One practical concern some had about reclassifying Internet access as a common carrier service was that there would be an explosion of complaints, leading to higher overhead costs simply to deal with the administrative compliance.
That appears to be happening.
In just the first month that net neutrality regulations have been in effect, consumers have filed about 2,000 complaints to the Federal Communications Commission against Comcast, AT&T, and other Internet service providers, according to records obtained by National Journal.
Officials in the FCC's Enforcement Bureau can choose whether to investigate any of the complaints for further action or penalties.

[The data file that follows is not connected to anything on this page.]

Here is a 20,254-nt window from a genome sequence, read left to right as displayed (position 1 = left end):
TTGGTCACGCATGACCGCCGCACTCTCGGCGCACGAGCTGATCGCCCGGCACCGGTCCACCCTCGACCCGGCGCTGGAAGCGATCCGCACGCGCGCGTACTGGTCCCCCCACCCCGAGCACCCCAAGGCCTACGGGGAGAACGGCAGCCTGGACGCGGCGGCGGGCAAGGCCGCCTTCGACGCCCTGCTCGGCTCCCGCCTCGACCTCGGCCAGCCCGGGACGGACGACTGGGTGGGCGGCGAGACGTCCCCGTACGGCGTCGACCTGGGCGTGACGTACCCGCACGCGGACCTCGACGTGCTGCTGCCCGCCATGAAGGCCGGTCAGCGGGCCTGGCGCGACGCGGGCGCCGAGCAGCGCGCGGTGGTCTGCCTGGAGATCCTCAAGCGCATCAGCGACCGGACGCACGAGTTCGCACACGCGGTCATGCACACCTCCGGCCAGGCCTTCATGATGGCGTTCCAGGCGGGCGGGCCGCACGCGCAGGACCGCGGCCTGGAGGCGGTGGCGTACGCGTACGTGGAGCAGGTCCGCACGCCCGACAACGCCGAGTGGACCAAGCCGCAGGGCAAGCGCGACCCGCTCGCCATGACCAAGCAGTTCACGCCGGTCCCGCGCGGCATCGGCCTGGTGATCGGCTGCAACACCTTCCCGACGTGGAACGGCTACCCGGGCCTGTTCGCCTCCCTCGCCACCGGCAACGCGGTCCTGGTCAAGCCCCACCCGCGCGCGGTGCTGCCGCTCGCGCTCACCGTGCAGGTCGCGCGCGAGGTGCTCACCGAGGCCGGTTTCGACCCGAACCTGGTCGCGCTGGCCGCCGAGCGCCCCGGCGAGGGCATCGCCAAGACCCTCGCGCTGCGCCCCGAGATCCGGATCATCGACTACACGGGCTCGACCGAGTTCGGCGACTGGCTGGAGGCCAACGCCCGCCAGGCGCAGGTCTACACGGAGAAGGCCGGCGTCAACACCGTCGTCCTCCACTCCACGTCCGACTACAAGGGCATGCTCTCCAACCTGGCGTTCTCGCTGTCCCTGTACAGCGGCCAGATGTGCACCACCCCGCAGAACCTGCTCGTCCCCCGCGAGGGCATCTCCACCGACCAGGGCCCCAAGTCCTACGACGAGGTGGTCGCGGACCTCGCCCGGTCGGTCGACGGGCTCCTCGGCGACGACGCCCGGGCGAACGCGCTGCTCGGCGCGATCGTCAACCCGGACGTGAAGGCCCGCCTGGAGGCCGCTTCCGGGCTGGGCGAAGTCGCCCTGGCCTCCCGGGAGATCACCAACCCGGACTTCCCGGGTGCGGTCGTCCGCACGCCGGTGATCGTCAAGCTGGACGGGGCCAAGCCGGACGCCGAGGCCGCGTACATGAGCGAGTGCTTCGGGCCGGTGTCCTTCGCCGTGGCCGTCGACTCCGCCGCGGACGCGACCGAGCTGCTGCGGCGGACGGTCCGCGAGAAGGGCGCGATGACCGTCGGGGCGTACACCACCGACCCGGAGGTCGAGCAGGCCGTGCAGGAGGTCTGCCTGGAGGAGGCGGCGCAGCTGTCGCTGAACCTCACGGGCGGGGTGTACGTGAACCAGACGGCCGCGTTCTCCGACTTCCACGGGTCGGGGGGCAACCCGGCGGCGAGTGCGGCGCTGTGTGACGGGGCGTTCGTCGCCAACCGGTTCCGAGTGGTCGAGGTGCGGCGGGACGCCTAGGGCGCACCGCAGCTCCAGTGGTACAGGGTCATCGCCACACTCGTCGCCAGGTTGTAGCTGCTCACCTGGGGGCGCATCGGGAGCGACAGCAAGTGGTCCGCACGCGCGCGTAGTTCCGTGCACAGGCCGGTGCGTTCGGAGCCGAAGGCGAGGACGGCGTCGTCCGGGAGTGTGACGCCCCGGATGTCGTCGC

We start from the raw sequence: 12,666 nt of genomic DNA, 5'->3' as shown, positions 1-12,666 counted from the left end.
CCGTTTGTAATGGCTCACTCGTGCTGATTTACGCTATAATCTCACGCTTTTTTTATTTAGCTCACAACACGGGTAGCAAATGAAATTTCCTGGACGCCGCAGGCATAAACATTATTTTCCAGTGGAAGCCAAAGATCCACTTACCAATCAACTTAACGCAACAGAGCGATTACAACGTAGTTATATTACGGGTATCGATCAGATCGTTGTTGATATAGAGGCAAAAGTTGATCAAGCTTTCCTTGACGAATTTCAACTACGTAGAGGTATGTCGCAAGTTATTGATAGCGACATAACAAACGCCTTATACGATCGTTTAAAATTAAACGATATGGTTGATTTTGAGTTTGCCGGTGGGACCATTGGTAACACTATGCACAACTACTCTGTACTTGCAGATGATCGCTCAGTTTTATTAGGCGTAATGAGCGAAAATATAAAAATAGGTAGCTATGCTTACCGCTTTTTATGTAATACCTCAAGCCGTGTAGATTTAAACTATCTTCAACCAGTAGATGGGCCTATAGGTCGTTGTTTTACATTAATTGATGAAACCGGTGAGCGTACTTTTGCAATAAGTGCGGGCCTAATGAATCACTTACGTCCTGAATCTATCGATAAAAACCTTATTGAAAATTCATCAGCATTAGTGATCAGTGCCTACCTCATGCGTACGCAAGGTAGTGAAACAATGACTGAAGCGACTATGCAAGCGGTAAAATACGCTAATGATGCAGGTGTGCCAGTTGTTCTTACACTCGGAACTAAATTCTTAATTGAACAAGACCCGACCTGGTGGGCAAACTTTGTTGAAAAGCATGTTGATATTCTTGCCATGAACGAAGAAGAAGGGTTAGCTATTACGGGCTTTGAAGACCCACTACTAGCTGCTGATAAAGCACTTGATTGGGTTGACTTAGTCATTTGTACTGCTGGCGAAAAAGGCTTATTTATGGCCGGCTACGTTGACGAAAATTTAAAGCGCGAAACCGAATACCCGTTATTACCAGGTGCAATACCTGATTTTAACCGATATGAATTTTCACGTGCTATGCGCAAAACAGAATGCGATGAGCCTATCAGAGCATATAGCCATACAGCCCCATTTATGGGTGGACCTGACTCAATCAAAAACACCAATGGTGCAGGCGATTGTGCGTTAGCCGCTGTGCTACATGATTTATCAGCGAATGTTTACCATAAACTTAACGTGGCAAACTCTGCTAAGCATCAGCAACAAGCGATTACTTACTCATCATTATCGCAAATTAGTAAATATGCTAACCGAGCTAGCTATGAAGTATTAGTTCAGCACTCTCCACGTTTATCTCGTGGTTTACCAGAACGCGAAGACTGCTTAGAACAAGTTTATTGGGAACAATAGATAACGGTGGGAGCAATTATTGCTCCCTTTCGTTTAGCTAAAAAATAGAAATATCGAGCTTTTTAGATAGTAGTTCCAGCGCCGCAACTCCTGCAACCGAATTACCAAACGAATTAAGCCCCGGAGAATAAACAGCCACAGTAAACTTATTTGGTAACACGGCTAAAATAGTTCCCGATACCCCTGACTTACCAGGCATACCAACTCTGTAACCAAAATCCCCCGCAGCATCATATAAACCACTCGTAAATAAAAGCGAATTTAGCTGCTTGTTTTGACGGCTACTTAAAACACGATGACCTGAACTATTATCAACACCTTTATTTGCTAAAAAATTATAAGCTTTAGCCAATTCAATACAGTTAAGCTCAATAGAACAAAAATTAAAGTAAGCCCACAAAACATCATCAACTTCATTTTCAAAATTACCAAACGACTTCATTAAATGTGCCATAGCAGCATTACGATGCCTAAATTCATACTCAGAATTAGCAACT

Justified or not, Internet service providers must respond to both the FCC and the complaining consumer within 30 days.
Harold Feld, the senior vice president of Public Knowledge, a consumer-advocacy group, acknowledged that most of the complaints probably do not identify real violations of the FCC's net-neutrality rules.
ISPs will have to hope the torrent of new paperwork does not become an avalanche. All the costs of responding will be borne by legal and support staffs. And all those costs will have to be recovered from ISP subscribers and business partners.
You can read the complaints, if you like.